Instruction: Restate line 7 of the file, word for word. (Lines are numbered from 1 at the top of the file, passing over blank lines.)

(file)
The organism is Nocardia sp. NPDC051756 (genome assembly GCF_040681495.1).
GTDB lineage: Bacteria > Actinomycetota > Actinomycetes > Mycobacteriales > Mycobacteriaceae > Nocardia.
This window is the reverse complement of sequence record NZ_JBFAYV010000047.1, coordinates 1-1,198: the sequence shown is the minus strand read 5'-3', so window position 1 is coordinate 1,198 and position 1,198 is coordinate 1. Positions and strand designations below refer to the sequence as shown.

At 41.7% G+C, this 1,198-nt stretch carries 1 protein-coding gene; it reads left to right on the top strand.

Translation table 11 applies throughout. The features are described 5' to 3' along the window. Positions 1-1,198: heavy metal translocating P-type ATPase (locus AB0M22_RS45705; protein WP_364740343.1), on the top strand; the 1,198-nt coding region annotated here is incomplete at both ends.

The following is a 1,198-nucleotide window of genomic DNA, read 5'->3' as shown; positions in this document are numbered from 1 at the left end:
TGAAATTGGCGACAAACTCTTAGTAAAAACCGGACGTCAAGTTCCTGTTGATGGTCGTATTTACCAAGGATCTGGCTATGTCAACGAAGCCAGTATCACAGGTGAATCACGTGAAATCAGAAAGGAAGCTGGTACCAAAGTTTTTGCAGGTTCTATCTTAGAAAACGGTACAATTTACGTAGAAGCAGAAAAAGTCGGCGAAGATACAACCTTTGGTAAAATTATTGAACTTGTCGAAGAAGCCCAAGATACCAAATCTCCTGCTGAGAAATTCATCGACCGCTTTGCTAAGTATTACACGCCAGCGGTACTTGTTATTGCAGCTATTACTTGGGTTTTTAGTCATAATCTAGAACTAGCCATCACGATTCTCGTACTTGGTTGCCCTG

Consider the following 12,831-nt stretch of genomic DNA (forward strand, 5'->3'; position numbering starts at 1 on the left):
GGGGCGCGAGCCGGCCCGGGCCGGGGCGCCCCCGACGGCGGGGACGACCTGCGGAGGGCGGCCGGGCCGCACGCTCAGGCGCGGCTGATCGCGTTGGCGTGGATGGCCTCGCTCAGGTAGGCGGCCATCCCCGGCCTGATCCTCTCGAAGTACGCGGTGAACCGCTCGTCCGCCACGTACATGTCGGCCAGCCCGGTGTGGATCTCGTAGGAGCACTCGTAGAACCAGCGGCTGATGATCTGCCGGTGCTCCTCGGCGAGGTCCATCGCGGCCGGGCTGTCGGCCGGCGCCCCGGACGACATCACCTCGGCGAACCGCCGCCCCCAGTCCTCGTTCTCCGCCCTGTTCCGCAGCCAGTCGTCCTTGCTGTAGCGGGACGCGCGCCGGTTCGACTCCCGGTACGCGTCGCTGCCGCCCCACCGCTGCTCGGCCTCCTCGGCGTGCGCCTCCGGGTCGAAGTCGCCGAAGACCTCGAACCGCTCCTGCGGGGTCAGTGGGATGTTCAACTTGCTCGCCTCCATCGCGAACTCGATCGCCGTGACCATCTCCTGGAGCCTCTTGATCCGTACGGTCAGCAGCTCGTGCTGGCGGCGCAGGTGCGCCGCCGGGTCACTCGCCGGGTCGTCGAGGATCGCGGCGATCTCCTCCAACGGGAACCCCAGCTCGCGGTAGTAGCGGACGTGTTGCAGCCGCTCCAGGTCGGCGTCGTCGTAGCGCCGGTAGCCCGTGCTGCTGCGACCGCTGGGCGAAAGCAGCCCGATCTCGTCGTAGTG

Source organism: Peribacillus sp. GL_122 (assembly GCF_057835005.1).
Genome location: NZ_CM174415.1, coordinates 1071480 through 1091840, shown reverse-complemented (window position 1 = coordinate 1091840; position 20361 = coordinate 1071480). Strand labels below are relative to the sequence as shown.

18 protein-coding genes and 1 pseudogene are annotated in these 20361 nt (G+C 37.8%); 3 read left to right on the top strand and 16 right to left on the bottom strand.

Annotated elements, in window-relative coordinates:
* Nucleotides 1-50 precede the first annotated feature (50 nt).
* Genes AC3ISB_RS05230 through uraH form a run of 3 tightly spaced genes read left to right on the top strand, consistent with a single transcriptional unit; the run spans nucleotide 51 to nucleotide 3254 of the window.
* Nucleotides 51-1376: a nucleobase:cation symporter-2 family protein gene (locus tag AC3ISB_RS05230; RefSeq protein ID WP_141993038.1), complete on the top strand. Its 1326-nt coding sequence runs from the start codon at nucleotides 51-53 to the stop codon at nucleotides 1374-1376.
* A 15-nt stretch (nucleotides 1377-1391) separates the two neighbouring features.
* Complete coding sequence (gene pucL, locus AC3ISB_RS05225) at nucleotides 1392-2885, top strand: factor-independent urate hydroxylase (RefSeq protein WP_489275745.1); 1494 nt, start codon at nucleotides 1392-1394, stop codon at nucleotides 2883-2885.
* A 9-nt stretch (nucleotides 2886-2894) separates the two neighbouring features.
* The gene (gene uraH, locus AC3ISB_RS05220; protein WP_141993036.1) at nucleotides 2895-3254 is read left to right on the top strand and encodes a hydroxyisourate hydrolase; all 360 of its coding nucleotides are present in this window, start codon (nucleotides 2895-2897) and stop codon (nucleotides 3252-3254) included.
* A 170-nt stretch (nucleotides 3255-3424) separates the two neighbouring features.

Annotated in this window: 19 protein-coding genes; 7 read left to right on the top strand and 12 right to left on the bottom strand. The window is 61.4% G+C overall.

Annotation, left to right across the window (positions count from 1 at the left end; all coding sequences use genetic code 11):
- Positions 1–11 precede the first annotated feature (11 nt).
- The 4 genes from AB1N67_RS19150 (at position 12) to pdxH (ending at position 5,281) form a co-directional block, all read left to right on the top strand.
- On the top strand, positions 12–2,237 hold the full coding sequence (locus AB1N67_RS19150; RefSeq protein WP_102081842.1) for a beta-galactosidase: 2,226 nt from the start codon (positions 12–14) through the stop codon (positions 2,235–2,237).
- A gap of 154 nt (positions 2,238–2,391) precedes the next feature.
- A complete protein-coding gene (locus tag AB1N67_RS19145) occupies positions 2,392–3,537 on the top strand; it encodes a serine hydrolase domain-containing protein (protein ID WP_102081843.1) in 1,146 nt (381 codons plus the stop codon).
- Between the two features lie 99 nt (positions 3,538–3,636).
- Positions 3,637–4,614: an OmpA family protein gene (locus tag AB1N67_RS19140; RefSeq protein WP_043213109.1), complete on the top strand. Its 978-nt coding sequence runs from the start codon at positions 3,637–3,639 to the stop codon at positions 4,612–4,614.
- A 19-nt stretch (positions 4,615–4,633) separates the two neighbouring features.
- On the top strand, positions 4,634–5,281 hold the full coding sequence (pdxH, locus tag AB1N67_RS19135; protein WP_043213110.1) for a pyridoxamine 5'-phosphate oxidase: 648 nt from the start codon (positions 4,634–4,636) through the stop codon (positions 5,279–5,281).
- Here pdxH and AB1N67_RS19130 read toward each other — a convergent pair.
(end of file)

TGAAATTGGCGACAAACTCTTAGTAAAAACCGGACGTCAAGTTCCTGTTGATGGTCGTATTTACCAAGGATCTGGCTATGTCAACGAAGCCAGTATCACAGGTGAATCACGTGAAATCAGAAAGGAAGCTGGTACCAAAGTTTTTGCAGGTTCTATCTTAGAAAACGGTACAATTTACGTAGAAGCAGAAAAAGTCGGCGAAGATACAACCTTTGGTAAAATTATTGAACTTGTCGAAGAAGCCCAAGATACCAAATCTCCTGCTGAGAAATTCATCGACCGCTTTGCTAAGTATTACACGCCAGCGGTACTTGTTATTGCAGCTATTACTTGGGTTTTTAGTCATAATCTAGAACTAGCCATCACGATTCTCGTACTTGGTTGCCCTG